Verizon allows you to use your TV's remote and built-in tuner if it has a CableCard slot.  The same applies to other cable companies.  We have CableLabs and FCC to thank for making this possible. All major cable systems encrypt their cable HD channels, as content providers require in their carriage contracts.  This is not going to change to suddenly allow your TV to access those digital channels without a box (or CableCard slot).  Such is not permitted by their carriage contracts.  To decrypt these channels, you need either a cable box or a device with a CableCard slot. 

 

Some existing TVs, and all upcoming true2way televisions, incorporate CableCard slots.  A CableCard is essentially an access card.  It plugs into front of your TV and authorizes all the channels you pay for.  If your TV doesn't have a CableCard slot, you're not going to be able to use your TV's tuner to change channels, either now or in the future, regardless of your provider. Your cable provider probably forgot to mention that, or if they did, you didn't quite understand what they were talking about.  Or perhaps they mentioned something they'd heard about, without any real understanding of how it worked or what would be required.

 

 


@NotYet wrote:

 

I would have gladly paid an appropriate fee for a total home conversion box that has a 4 set split in it. This is not difficult technology.


The device you want (one box for the home support four legacy TVs and remotes) is not yet possible in a digital world, and won't be for many years to come.  Realistically, it will never materialize, because the industry is looking forward, not backward.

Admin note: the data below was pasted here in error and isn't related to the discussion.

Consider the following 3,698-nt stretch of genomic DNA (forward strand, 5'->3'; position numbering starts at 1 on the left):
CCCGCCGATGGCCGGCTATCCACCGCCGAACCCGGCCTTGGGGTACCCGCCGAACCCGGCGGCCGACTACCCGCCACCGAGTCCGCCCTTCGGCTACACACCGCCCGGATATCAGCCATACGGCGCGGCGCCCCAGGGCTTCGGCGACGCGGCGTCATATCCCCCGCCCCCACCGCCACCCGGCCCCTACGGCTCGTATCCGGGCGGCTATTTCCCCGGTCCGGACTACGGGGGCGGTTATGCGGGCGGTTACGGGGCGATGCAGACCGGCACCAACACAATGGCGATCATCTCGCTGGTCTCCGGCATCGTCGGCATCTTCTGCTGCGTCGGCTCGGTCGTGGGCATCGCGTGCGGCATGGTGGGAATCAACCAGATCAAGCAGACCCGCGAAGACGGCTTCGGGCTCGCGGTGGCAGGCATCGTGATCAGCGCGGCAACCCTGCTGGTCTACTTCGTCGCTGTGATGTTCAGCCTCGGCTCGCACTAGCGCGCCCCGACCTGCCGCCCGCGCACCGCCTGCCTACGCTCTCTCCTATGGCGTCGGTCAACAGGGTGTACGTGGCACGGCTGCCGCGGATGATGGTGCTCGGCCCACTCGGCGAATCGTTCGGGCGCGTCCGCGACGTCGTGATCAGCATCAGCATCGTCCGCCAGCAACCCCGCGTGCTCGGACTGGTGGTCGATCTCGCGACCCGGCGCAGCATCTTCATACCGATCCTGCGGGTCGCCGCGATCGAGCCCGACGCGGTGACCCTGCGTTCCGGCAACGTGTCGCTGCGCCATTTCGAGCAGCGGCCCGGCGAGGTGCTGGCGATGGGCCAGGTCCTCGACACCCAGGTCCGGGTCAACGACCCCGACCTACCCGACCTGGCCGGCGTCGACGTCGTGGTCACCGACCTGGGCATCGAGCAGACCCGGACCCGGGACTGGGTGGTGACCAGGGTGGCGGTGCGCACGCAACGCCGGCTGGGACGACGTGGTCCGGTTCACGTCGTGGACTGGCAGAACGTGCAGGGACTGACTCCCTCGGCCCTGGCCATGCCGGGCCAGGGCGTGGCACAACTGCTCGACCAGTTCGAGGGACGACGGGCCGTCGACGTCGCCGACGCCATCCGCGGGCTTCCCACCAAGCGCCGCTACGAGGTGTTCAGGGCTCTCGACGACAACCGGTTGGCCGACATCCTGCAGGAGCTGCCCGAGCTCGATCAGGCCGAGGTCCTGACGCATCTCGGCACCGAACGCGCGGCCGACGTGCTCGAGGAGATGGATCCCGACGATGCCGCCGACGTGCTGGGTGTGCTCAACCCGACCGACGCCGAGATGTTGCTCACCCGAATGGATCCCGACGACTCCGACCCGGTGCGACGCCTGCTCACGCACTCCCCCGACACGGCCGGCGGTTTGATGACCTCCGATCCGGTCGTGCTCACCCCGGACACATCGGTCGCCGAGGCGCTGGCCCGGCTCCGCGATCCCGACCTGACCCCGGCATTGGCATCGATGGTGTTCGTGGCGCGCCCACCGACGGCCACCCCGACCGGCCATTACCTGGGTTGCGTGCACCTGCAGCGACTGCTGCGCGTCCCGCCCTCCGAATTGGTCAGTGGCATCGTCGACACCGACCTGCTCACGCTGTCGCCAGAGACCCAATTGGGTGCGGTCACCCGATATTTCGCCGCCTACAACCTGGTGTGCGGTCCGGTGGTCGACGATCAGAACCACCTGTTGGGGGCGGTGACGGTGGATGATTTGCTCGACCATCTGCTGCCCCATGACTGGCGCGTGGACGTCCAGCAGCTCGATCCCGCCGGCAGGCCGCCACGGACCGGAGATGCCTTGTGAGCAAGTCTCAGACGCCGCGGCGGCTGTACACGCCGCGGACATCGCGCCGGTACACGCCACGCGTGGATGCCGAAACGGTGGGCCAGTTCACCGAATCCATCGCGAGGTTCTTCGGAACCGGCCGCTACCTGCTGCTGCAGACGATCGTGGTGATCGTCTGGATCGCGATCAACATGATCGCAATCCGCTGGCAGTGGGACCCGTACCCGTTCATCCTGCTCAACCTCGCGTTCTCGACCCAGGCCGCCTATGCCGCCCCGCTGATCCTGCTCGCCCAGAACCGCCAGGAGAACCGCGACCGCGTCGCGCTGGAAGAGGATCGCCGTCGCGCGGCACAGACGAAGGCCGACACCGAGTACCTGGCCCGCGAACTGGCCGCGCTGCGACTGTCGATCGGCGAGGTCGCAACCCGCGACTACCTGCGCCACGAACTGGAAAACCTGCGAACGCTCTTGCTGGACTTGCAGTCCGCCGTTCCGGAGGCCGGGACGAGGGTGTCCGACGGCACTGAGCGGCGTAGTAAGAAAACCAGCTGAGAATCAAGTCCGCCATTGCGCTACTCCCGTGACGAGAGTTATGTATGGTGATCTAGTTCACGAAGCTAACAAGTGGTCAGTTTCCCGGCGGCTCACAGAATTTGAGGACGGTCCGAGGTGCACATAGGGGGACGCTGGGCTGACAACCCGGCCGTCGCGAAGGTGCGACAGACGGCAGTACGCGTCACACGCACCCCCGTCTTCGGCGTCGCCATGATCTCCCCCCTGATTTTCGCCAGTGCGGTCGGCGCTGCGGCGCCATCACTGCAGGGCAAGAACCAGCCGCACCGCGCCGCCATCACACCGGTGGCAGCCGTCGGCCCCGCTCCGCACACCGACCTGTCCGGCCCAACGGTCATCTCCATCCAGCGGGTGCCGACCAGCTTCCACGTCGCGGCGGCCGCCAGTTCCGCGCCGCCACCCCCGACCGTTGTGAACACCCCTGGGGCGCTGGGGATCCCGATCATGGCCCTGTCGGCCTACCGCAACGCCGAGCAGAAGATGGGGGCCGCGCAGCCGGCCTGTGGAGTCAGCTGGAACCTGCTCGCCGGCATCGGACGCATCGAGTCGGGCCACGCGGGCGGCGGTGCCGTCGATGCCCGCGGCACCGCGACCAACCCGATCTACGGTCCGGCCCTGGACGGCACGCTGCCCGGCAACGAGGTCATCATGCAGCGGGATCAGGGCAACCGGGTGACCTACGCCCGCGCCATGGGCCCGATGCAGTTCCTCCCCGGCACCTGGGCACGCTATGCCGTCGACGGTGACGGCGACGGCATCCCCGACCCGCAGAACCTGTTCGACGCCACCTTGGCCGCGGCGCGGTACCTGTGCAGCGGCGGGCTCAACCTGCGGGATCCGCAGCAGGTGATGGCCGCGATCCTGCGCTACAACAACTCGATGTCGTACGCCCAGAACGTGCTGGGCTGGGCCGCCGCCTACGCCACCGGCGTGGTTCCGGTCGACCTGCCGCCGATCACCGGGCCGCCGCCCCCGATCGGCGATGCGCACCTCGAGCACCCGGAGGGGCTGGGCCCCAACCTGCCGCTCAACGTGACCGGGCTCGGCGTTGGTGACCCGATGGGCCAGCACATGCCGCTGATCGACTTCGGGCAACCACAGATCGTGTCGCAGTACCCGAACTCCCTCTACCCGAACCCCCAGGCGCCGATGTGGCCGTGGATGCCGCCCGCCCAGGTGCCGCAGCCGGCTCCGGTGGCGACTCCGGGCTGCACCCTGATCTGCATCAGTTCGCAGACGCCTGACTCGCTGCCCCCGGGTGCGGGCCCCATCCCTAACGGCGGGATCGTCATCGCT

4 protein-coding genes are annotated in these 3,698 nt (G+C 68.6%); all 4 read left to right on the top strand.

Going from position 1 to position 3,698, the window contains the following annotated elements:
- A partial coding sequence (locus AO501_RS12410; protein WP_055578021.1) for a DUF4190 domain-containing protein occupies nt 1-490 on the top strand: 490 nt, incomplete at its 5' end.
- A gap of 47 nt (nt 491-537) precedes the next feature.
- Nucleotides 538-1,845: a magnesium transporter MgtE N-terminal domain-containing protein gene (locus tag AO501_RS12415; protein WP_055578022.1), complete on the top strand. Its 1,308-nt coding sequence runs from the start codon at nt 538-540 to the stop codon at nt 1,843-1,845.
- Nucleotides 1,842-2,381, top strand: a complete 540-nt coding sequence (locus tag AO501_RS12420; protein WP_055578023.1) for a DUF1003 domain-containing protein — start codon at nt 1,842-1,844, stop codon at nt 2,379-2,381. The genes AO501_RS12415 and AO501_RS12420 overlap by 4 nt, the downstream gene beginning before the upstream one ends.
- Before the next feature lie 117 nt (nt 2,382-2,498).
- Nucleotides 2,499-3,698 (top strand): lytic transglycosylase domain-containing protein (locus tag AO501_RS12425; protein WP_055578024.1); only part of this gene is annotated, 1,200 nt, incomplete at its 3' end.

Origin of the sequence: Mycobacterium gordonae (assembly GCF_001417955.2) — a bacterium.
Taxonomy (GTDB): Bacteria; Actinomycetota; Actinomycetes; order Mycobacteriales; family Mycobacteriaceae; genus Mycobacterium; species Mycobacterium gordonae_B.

Within the next 12-24 months, CableCard slots will become standard on most TVs, eliminating the need for the cable company box to tune all channels.

 

 


@NotYet wrote:

Does anyone know any better news?  And, Verizon, before you go build something, how about asking those of us that want to be your customer what is that we want to buy.


With new technology, sometimes you take one step back for every three steps forward.  The transition to digital and encrypted digital on cable obsoletes analog NTSC tuners designed back in 1953, requiring either a cable box or a device with a CableCard slot.  But the transition to digital also brings with it new and life-changing technologies, such as digital video recorders

 

Based on your post, I'm guessing you've never used a DVR before.  You might want to watch this Youtube demo to see one example of how modern technology is changing television in ways that produce lifestyle change, much like the microwave did back in the 1970s.  For now, this particular technology requires a box.

Message Edited by KenAF on 04-12-2009 05:50 PM
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Copper Contributor
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Registered: ‎03-30-2009

Re: Do You Really Want Another TV Remote?

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you get a fricken universal remote with the service......that means you get one remote that controls more than one thing.....so you will get one remote that can control your TV your Set Top Box and if you own a dvd that to this is brand new advanced technology provided to verizon by NASA no one else can provide you with such an advanced remote.Smiley Very Happy        click here to learn more